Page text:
Winner of the 2015 Tony for Best Musical, Fun Home is coming to TPAC’s Jackson Hall next week beginning Tuesday, October 10th running through Sunday, October 15th. The show is based on the life of Allison Bechdel, following three pivotal points in her life. The first being when she was a child growing up with a closeted father in their family business, the local funeral home. It follows her through college when she starts finding out more about her own sexuality, leading up to her being a successful novelist trying to figure out her next big move.
The show is dripping in accolades, not just winning one Tony, but five. It also won five other awards in its Off Broadway run before it made it to Broadway. It is the first Broadway musical to feature a lesbian protagonist for its lead role.
We got a chance to talk to a member of the cast, Robert Hagar, by phone a couple days ago to tell us all about the upcoming show. Here’s that conversation:
Let's just dive right in. Your name is Robert Hagar, and you are playing four roles: Roy, Mark, Pete, and Bobby Jeremy. That’s a lot of roles!
Yeah. It's plenty because I am kind of bringing a little bit of the outside world to this story, in a way. And, I play alongside the dad, Bruce Bechdel played by Robert Petkoff.
So, I'm more part of his storyline because the first role that I play is Pete. He is a mourner that comes into the funeral home with Bruce. I'm looking for a casket for my mother who had just passed away. So, you get to see a little bit of compassion from Bruce with this scene.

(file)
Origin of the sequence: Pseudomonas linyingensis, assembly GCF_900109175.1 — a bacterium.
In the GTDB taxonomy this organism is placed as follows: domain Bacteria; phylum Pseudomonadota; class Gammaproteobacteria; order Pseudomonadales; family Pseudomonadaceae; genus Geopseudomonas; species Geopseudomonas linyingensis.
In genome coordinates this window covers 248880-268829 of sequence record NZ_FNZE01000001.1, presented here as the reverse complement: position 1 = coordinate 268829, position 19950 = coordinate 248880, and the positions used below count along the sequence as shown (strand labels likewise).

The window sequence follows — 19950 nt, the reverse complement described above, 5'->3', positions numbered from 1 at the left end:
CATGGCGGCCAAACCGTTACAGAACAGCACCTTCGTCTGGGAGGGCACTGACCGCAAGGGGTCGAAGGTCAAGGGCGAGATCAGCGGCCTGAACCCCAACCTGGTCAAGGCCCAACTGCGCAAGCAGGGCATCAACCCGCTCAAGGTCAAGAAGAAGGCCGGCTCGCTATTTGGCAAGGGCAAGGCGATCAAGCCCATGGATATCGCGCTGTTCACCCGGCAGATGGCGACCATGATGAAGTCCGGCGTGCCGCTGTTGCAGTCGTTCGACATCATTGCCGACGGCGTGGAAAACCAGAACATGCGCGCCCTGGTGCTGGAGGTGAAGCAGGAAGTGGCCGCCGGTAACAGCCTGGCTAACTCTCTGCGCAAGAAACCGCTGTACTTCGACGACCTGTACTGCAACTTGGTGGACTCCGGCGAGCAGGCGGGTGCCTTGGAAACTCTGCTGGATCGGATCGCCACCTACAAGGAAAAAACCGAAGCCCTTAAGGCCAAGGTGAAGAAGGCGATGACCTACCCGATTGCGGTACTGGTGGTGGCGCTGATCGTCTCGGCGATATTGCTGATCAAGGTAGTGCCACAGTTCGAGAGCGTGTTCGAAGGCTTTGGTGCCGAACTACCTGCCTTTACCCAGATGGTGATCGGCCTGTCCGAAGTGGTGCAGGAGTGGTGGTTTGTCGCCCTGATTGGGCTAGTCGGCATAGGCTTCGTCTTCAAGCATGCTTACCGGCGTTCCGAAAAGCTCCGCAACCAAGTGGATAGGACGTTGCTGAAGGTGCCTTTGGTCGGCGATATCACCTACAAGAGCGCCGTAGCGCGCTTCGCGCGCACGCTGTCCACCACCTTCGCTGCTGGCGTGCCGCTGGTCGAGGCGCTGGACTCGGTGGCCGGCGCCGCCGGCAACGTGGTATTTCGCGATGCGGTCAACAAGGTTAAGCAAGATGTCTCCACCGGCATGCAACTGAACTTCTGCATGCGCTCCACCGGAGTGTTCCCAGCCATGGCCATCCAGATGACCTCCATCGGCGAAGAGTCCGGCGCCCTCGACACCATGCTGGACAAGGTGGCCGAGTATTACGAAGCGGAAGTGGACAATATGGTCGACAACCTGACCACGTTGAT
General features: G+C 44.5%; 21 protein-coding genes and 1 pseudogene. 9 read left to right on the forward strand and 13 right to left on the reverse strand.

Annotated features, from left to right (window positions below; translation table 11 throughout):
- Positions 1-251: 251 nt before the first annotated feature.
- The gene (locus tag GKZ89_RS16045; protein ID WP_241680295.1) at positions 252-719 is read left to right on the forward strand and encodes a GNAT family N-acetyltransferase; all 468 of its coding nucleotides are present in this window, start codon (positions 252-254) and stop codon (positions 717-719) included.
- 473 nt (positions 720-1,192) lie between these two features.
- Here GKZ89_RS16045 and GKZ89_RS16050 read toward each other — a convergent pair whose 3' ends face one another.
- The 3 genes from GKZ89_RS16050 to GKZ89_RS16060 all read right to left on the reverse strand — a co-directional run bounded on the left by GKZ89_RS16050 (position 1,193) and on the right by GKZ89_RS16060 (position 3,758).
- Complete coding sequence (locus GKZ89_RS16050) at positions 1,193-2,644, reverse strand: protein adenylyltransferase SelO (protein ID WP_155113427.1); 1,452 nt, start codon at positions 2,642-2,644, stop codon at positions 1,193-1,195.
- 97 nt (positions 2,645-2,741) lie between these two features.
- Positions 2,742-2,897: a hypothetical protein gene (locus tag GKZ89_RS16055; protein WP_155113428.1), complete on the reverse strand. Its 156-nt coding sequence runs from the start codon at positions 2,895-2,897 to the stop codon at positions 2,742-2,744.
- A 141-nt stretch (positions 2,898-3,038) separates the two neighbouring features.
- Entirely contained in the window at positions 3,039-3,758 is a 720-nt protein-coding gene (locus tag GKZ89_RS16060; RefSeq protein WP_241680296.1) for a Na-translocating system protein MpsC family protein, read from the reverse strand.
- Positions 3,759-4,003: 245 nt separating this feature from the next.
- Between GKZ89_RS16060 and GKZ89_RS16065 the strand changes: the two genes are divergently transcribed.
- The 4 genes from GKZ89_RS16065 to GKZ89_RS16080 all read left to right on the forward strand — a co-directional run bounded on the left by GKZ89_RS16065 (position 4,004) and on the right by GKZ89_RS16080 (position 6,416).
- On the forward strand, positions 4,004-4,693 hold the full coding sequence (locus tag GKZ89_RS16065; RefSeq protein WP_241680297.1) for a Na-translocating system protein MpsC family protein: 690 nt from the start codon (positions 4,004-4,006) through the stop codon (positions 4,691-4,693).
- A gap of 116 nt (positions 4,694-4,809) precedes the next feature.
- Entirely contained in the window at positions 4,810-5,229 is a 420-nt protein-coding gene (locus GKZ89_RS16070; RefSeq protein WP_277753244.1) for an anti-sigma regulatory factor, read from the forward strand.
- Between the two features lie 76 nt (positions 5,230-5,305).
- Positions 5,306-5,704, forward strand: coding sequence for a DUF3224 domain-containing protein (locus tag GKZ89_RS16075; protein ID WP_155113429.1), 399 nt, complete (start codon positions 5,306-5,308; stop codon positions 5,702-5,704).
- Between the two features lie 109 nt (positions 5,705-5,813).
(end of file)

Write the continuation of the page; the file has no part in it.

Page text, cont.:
Then, my other character is Roy who is this guy, a twenty something... And, he used to be Bruce's student in an English class, because Bruce is also was an English teacher also. But, then later in life they kind of ... he used to do yard work for him ... and then a little bit of … I guess don't want to get into romantic tension they went through, but he became his lover later on. So, that's the scenes that you get when I play the role of Roy with Bruce.
Then, the other one is Mark who's a young teenager. I play a junior in high school. And, I just get a ride home, but it's a little bit of a danger when Bruce realizes, "Oh wait a second. This kid is much younger than what I should be interested in." And, I play that little scene there with him too.
Then, the other one Bobby Jeremy's just kind of like ... small Allison. I don't know if you know much of how the show is structured. The role of Allison is divided into three parts. It's adult Allison who's more the narrator. Then, it's medium Allison who is Allison when she was in college. And, then small Allison,
So, small Allison is a little girl like a ten year old girl who is obsessed with this TV show that's very much like the Brady Bunch kind of thing. I'm from the TV. I come to life in her imagination about this perfect family, this perfect awesome song to dance to. I'm the singer for that moment there and that's Bobby Jeremy. It's a little variety of different personalities here that I play.
Sounds like they are keeping you busy! So, let’s talk about the show itself. It's based on a graphic novel?
Yes. By Allison Bechdel.
Yeah! It’s based on the graphic novel about her life growing up with a gay father and her becoming a lesbian.
Okay. So if there's one show coming to TPAC this season, this is going to be the gay show.
So, this is a huge Tony Award winner. It's a big deal for us to have this show. Let’s talk about why it's a big deal for us to see this show.
Yeah. Well, I mean number one it's the first musical to win a Tony that has a lead lesbian woman as the main character. It just touches on families. It deals with homosexual and gay themes, but it really is more about communicating with your family, family issues, and things that are relatable to everyone.